The Mitsubishi Lancer Evolution is a raw nerve. Jumping on the gas is like squeezing lemon juice on that sensitive nerve ending and rubbing it in. Few cars offer the performance out of the box, vast tuning potential, visceral driving experience, and low-dollar entry fee that the Evo brings to the party in 2016.

Used examples of Evo VIIIs and IXs can be had in the $15,000 range, and the thrill of ownership is worth every penny. The Evo IX is unique. It is a one-year model, 2006, and is the only version of the Evo to run a 4G63 outfitted with Mitsubishi’s MIVEC variable valve control. This is the high watermark of the 4G63 and the IX was the last stop for the legendary four-cylinder powerplant.




In our first Project Evo 4G63 article we installed a Wagner Tuning staggered front-mount intercooler, Extreme Turbo Systems (ETS) short-route pipe kit, Turbosmart blow-off valve, and a Dyna Batt mini battery to accommodate the ETS pipes. The new set-up increased airflow to the point that our stock fuel pump lacked the flow to keep pace with our tuning.

We had arrived at the doorstep of glory, flash tuning our Evo IX when Drift-Office tuner Bill Lee noted a lean condition at the top end. The consequence? We could not run the 4G63 past 6,500 RPM. We had just added 21 ponies to the corral but couldn’t drop the hammer and let them loose… frustrating.

At 190 liters per hour, the IX’s fuel pump flows more than the Evo VIII’s but we had maxed the old girl out. To reach the finish line we acquired a high-flow unit, part number 50-1220, from AEM Electronics. It flows 320 liters per hour at 43 PSI and is designed to pump ethanol, methanol, gasoline, or any combination of the three.




AEM 320 LPH Fuel Pump

Fuel pumps all look the same and AEM has a lot of pumps, which begs the question, “What’s the difference?” Lawson Mollica, AEM’s marketing and PR director, says AEM’s line of import-focused pumps were a direct reaction to customer demands. “When we released our 50-1200 E85 high-flow inline fuel pump, we saw a lot of people who wanted to use it having to modify their fuel pump hangers to fit in certain applications because of its length, so designing a drop-in style, short-bodied fuel pump with and without hooks to fit a wider variety of applications was a natural progression.”“The 50-1215 (hooks) and 50-1220 (no hooks) are the result of this,” Mollica explains. “They have a 65 mm body length and 115.5 mm overall length, versus the 81 mm body length and 124 mm overall length of the other inline pumps we manufacture. They deliver the same performance as the longer pumps but in a package that is a direct fit for many Hondas, Mitsubishis, Subarus, Scions, Toyotas and more.”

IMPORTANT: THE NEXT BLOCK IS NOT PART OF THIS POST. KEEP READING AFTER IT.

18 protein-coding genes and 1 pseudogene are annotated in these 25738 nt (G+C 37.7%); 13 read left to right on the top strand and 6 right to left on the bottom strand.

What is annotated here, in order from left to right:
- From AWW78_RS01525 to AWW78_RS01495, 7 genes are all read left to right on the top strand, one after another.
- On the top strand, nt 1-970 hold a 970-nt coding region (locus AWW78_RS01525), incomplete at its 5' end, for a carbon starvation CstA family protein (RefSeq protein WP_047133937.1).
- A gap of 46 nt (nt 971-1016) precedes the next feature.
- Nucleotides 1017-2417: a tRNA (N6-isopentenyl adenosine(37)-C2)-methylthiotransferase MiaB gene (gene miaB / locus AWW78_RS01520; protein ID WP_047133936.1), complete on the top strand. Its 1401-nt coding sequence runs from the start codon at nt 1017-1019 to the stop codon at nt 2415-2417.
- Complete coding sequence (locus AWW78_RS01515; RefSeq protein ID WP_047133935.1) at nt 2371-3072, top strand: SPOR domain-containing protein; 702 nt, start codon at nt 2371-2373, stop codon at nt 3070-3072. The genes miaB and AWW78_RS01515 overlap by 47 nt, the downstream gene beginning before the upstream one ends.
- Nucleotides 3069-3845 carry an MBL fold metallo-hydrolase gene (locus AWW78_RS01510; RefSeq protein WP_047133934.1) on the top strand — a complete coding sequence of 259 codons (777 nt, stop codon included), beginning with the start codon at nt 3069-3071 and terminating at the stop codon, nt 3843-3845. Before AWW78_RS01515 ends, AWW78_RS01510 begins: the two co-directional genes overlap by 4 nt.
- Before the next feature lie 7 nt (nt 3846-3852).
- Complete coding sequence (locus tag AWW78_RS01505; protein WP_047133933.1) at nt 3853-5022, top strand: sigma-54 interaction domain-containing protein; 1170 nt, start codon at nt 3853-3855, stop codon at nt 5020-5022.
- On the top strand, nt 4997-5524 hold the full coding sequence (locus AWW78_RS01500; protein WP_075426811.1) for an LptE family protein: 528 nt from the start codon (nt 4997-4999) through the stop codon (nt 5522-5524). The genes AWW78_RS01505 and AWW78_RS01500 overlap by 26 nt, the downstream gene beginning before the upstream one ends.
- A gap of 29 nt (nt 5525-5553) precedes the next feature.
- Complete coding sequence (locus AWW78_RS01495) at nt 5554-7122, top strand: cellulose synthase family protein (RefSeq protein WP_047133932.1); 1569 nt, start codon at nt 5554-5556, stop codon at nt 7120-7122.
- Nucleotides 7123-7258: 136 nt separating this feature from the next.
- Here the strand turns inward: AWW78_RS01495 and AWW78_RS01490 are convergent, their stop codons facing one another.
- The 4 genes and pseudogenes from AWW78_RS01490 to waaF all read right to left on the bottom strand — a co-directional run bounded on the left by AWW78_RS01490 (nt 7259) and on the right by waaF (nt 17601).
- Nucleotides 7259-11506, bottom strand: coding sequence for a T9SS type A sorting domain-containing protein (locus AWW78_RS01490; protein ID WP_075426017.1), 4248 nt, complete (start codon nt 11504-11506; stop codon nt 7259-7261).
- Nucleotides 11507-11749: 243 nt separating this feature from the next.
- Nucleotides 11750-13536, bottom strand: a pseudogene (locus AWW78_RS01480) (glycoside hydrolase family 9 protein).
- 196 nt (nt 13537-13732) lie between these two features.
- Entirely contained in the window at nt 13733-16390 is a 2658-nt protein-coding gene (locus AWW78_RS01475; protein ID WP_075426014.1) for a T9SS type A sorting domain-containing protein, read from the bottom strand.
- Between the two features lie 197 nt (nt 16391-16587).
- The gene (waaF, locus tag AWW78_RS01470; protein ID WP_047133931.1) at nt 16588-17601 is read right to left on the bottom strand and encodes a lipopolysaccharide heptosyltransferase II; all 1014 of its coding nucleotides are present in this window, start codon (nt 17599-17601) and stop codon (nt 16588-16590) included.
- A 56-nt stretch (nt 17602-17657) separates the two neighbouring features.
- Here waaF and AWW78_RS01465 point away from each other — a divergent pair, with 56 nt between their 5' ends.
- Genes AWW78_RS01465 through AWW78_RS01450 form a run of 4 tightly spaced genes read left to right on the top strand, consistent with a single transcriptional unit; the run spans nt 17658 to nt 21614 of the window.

Fuel Pump Tips

Mollica says never compromise on using a pre filter on the pump! AEM includes a universal pre-filter in its kits but if, for some reason it doesn’t fit right, you need to get one that does. Given that some injectors have orifice holes as small as .010″ if one gets clogged then a large part of that injector isn’t going to flow, which could cause a lean condition.

AEM 50-1220 In-Tank Fuel Pump

  • 320 LPH Flow Rate
  • E85 Compatible
  • Methanol Compatible
  • Drops in Evo VIII/IX
  • Requires OE Filter Sock
He is also quick to point out the importance of validating your voltage at the pump. If you want the advertised flow, then you should have 13.5 volts at the pump with a minimum 10-amp current. The gauge of wire will dictate the wire’s ability to deliver the correct voltage, and as a rule of thumb, assume 12-gauge TXL wire for up to 12 feet of total circuit length, and 10 gauge TXL wire for 20 feet of total circuit length (for both power and ground wires). While many of today’s performance cars provide enough juice to realize the pump’s full potential, it is wise to run the numbers.

AEM 320 LPH Fuel Pump Install

Here are some less-technical tips before turning the wrenches. Don’t start the installation process with a full tank a gas, as it makes for a messy install. And open the gas cap to relieve pressure in the system. The pump swap was performed by Will Hernandez of A&W Automotive. After the aforementioned precautions were completed, Hernandez popped out the rear seat bottom seat cushion and removed the cover plate to gain access to the pump assembly.